Today's 'tar' tip

Use pax command to bypass absolute paths . . .

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CODfish
by Tom Parker


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Ever have trouble untarring a tar file because the file names have absolute rather than relative pathnames? If so, you might be able to use the pax command to bypass the absolute paths.

For example, suppose you have a tar file whose directory looks like this:

  % tar tvf my.tar
  rw-------  1829  0  1269 Jun  8 19:21 1994 /abs/dir/a
  rw-------  1829  0  2243 Jun  9 16:53 1994 /abs/dir/b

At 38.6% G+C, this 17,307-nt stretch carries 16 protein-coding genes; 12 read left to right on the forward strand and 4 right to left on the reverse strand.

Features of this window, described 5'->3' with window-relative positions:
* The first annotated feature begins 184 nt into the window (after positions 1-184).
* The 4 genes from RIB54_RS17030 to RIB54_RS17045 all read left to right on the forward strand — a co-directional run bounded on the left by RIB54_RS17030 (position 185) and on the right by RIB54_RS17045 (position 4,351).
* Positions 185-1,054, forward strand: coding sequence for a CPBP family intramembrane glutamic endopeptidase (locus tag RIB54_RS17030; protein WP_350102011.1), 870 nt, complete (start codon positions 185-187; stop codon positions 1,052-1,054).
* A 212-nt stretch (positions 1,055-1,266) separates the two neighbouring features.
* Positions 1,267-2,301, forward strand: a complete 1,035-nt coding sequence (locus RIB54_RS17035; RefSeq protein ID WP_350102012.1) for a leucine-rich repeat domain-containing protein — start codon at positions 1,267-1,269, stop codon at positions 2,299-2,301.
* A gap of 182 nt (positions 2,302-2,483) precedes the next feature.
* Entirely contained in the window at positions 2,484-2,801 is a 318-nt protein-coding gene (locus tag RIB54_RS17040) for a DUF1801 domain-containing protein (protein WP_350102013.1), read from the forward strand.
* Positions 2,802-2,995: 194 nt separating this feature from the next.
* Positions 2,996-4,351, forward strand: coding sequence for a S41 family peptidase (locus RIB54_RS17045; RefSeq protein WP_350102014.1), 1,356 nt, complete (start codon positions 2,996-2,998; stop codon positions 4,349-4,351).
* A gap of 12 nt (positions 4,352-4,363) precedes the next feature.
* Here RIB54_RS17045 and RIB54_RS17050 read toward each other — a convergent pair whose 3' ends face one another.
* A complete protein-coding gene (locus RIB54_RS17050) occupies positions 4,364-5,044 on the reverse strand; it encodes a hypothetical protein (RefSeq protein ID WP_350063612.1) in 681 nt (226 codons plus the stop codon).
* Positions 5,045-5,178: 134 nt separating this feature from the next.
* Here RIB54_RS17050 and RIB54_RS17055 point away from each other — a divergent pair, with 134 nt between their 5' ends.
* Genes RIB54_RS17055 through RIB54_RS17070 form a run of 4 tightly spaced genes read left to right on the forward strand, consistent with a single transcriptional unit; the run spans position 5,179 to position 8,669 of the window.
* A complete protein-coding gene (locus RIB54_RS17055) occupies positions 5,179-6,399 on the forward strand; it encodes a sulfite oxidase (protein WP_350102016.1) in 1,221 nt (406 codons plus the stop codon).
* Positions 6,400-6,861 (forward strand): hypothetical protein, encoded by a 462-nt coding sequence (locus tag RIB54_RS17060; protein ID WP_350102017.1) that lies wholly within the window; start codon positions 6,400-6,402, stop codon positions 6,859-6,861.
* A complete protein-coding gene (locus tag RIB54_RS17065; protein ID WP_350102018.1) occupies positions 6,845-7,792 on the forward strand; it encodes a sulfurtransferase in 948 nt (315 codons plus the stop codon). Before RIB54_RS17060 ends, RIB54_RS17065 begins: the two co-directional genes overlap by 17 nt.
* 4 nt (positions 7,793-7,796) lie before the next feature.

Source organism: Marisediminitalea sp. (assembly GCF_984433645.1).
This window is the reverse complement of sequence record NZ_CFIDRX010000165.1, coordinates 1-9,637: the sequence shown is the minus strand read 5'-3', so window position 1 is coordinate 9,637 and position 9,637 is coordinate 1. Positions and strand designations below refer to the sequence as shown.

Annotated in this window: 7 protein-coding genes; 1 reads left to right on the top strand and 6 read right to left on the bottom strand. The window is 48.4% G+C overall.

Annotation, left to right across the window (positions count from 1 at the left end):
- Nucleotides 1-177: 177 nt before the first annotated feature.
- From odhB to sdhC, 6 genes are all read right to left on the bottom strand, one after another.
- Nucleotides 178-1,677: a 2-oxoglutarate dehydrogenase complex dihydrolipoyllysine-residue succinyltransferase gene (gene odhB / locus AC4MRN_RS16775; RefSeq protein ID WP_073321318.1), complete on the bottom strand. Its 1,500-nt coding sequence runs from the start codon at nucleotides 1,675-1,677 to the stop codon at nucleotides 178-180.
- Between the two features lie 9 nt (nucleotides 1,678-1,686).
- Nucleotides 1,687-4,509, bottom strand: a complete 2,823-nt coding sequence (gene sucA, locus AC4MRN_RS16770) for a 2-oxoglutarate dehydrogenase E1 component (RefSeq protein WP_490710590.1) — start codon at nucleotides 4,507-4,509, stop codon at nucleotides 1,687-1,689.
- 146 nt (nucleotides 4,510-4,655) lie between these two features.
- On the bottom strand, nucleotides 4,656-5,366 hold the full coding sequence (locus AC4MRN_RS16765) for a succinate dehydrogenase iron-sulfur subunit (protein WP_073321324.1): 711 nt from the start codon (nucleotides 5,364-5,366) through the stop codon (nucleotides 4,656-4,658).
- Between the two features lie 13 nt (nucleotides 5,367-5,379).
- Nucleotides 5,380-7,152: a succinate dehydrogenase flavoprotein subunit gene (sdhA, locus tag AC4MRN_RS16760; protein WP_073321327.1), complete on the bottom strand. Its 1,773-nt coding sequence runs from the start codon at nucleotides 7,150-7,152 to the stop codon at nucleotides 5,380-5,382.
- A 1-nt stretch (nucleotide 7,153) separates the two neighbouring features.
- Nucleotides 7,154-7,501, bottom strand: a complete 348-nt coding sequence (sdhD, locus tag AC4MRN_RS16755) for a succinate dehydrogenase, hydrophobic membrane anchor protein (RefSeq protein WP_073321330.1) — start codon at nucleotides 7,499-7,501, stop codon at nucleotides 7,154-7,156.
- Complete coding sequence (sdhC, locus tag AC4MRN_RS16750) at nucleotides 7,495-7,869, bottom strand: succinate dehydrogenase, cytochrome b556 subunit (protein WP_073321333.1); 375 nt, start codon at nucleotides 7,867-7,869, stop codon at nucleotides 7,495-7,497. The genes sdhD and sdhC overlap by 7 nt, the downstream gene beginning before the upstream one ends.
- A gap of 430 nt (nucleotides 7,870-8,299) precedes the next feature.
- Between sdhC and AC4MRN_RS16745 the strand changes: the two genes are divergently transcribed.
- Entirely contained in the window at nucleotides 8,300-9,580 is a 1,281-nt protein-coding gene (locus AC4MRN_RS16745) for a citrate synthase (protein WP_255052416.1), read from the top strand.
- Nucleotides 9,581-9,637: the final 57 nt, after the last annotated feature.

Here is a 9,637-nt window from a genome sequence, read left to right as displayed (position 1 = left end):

rw-------  1829  0  2222 Jun  9 16:53 1994 /abs/dir/c
  rw-------  1829  0  3827 Jun  9 16:53 1994 /abs/dir/d

If you try to untar this (typically with tar xvf my.tar), it will probably complain that it can't create the directory /abs/dir. Now, if you have "root" privileges you can probably plow ahead, but for the rest of us, this is a big problem.

Fortunately, the pax command can save the day -- by allowing you to change those absolute pathnames while it also untars the file. For example:

   % pax -rvf my.tar -s,/abs/dir/,,

will basically remove the /abs/dir/ part of each filename, resulting in untarred files by the names of a, b, c, and d, in this case.

The -s option of pax allows you to change the names of the tarred files by using string substitution, as in the ed command.

The pax command is available on all SCD systems. For more information, type man pax.

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